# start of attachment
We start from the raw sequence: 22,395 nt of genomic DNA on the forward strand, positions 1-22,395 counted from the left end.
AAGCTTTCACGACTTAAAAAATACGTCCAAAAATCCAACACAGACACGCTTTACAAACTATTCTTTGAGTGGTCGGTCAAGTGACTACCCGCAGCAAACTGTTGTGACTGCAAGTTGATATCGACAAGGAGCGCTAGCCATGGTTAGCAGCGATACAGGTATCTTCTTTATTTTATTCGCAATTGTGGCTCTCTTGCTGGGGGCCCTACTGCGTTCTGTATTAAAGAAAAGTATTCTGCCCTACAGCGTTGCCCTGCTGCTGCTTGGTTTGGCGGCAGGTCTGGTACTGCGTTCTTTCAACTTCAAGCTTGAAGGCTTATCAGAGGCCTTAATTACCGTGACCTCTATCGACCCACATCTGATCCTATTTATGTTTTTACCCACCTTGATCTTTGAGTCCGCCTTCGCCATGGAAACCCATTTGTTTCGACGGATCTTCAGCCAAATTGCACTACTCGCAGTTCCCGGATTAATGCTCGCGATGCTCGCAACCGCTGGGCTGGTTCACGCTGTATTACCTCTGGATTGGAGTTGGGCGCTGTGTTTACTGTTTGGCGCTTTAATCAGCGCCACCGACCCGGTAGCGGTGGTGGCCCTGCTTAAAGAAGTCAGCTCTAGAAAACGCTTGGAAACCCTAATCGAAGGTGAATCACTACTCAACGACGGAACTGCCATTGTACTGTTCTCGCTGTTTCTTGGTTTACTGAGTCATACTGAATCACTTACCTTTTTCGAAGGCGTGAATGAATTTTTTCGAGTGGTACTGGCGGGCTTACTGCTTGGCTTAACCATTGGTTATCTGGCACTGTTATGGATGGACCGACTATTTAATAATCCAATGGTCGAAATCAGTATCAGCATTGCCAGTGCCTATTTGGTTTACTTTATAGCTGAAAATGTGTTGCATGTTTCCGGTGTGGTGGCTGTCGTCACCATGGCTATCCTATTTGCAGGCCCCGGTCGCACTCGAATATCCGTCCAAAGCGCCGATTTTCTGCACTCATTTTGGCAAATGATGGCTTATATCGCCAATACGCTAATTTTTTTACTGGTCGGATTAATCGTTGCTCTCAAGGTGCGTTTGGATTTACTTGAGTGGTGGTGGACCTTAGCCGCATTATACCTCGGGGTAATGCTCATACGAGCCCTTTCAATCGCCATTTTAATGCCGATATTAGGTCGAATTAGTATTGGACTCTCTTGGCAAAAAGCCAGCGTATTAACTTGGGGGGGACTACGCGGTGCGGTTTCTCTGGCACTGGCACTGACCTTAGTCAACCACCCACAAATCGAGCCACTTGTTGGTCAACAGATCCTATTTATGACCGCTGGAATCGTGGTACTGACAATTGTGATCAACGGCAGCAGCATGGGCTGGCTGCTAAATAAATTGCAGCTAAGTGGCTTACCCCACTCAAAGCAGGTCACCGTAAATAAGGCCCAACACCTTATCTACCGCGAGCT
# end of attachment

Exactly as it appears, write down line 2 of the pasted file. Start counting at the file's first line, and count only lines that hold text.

AAGCTTTCACGACTTAAAAAATACGTCCAAAAATCCAACACAGACACGCTTTACAAACTATTCTTTGAGTGGTCGGTCAAGTGACTACCCGCAGCAAACTGTTGTGACTGCAAGTTGATATCGACAAGGAGCGCTAGCCATGGTTAGCAGCGATACAGGTATCTTCTTTATTTTATTCGCAATTGTGGCTCTCTTGCTGGGGGCCCTACTGCGTTCTGTATTAAAGAAAAGTATTCTGCCCTACAGCGTTGCCCTGCTGCTGCTTGGTTTGGCGGCAGGTCTGGTACTGCGTTCTTTCAACTTCAAGCTTGAAGGCTTATCAGAGGCCTTAATTACCGTGACCTCTATCGACCCACATCTGATCCTATTTATGTTTTTACCCACCTTGATCTTTGAGTCCGCCTTCGCCATGGAAACCCATTTGTTTCGACGGATCTTCAGCCAAATTGCACTACTCGCAGTTCCCGGATTAATGCTCGCGATGCTCGCAACCGCTGGGCTGGTTCACGCTGTATTACCTCTGGATTGGAGTTGGGCGCTGTGTTTACTGTTTGGCGCTTTAATCAGCGCCACCGACCCGGTAGCGGTGGTGGCCCTGCTTAAAGAAGTCAGCTCTAGAAAACGCTTGGAAACCCTAATCGAAGGTGAATCACTACTCAACGACGGAACTGCCATTGTACTGTTCTCGCTGTTTCTTGGTTTACTGAGTCATACTGAATCACTTACCTTTTTCGAAGGCGTGAATGAATTTTTTCGAGTGGTACTGGCGGGCTTACTGCTTGGCTTAACCATTGGTTATCTGGCACTGTTATGGATGGACCGACTATTTAATAATCCAATGGTCGAAATCAGTATCAGCATTGCCAGTGCCTATTTGGTTTACTTTATAGCTGAAAATGTGTTGCATGTTTCCGGTGTGGTGGCTGTCGTCACCATGGCTATCCTATTTGCAGGCCCCGGTCGCACTCGAATATCCGTCCAAAGCGCCGATTTTCTGCACTCATTTTGGCAAATGATGGCTTATATCGCCAATACGCTAATTTTTTTACTGGTCGGATTAATCGTTGCTCTCAAGGTGCGTTTGGATTTACTTGAGTGGTGGTGGACCTTAGCCGCATTATACCTCGGGGTAATGCTCATACGAGCCCTTTCAATCGCCATTTTAATGCCGATATTAGGTCGAATTAGTATTGGACTCTCTTGGCAAAAAGCCAGCGTATTAACTTGGGGGGGACTACGCGGTGCGGTTTCTCTGGCACTGGCACTGACCTTAGTCAACCACCCACAAATCGAGCCACTTGTTGGTCAACAGATCCTATTTATGACCGCTGGAATCGTGGTACTGACAATTGTGATCAACGGCAGCAGCATGGGCTGGCTGCTAAATAAATTGCAGCTAAGTGGCTTACCCCACTCAAAGCAGGTCACCGTAAATAAGGCCCAACACCTTATCTACCGCGAGCT